Trouble at Menotomy Rocks Park

According to Don Mattheisen’s Menotomy Rocks Park; A Centennial History, this woodland park in the midst of a dense grid of small yards in Arlington, Massachusetts, USA was once called “Devils Den.” Transforming its tangled woods with looming granite outcrops and a swamp into a usable park required considerable will, expense and effort. When muck and leaves began to fill the pond, the town once again secured funds to dredge it out and installed aeration devices.

It was particularly colorful when I began my frequent walks there last October. The ducks seemed to follow me. Perhaps they were only looking for handouts. I preferred to think they knew I cared about them. A few stayed through the winter as the paths became slick with compacted snow.

After the pond ice thawed, turtles seeking warmth gathered on a rock jutting out from a wetland area. Two swans probed for tender shoots for a few days. A pair of Canada geese acted as if the pond was their own private resort. A muskrat swam over to hide in plain view under foliage at the water’s edge. A bull frog’s loud voice startled a dog walking with its owner around the pond.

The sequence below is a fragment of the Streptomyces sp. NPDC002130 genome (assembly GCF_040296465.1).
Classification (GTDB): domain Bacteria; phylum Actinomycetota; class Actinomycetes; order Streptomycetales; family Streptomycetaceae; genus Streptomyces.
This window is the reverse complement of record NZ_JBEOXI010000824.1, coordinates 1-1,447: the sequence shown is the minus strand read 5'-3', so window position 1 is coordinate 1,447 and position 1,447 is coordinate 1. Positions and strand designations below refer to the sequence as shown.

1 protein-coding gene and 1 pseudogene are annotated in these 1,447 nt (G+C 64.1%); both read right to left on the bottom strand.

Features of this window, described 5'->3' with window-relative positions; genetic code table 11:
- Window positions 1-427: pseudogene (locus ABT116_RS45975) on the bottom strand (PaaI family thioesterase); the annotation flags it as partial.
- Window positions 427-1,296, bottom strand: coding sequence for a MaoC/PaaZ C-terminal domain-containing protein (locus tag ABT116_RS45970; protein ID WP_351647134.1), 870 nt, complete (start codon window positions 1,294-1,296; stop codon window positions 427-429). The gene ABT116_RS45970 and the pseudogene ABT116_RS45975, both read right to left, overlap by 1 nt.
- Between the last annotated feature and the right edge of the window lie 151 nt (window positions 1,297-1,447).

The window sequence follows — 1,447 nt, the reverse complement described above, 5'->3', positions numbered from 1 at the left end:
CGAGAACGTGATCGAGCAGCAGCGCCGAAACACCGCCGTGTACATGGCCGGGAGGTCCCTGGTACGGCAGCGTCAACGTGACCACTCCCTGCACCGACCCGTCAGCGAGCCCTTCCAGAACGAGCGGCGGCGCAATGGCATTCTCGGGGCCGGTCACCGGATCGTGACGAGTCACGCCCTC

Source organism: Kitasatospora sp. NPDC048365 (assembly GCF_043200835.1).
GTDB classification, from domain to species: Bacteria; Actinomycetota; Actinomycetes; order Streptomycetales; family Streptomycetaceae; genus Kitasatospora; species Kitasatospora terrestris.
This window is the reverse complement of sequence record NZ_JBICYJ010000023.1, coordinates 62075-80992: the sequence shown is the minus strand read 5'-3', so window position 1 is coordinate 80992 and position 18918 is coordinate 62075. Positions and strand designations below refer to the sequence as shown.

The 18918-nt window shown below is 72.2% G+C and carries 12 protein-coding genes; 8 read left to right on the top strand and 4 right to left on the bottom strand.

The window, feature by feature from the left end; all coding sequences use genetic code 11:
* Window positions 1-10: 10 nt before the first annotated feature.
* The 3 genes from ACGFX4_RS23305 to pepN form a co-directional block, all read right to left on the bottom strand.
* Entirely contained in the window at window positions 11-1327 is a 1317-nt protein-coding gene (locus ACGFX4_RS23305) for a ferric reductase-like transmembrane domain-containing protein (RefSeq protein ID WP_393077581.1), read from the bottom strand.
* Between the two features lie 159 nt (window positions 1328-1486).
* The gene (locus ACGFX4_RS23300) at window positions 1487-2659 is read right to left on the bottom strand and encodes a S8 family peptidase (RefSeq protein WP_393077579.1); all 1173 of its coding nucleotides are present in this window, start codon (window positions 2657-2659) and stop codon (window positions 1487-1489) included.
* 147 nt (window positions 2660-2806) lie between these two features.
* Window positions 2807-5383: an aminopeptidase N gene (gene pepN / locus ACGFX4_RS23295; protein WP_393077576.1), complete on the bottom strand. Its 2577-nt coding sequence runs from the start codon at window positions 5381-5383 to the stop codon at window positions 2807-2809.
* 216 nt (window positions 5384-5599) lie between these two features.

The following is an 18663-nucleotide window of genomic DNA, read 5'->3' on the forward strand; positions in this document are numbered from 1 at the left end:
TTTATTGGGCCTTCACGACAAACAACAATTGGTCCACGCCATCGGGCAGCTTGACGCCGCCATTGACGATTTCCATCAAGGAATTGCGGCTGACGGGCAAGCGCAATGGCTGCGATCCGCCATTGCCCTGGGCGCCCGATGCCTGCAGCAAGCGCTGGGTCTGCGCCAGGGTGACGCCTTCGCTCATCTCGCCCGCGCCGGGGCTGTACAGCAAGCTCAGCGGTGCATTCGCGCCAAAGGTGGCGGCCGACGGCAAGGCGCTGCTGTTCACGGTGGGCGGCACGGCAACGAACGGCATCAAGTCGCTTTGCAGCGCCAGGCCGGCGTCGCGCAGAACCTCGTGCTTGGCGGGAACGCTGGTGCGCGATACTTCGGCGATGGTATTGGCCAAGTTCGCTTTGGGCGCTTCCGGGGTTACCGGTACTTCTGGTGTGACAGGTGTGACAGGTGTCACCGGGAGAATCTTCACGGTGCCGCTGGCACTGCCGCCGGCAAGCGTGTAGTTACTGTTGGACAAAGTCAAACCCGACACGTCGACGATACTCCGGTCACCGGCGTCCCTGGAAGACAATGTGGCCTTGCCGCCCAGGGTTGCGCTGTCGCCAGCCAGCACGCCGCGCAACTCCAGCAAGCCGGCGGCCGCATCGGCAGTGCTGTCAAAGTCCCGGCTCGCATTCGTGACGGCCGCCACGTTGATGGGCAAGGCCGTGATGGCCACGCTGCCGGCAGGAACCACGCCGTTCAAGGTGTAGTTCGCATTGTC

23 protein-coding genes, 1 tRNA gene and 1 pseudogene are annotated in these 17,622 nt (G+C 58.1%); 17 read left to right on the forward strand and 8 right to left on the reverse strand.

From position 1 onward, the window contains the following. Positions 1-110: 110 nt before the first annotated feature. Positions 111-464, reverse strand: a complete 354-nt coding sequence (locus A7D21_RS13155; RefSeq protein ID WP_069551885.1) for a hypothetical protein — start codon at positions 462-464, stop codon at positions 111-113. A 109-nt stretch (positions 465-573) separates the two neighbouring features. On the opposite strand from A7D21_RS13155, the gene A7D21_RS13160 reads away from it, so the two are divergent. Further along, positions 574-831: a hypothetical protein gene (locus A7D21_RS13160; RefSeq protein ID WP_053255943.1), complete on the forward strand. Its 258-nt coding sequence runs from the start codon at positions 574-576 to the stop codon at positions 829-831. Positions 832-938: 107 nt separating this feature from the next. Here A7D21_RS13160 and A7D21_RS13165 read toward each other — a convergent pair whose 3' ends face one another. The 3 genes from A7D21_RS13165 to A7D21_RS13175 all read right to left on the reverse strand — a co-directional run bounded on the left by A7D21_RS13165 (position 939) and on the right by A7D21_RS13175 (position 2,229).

In late May, robins and red wing blackbirds were as plentiful as ever, but only a single duck slept atop a boulder. I wondered if the other ducks had left to raise their ducklings away from dogs and snapping turtles. I saw other animals in the park but not in the pond water. Then I saw a notice in a plastic sleeve – Sixteen fish had died and water testing had been requested.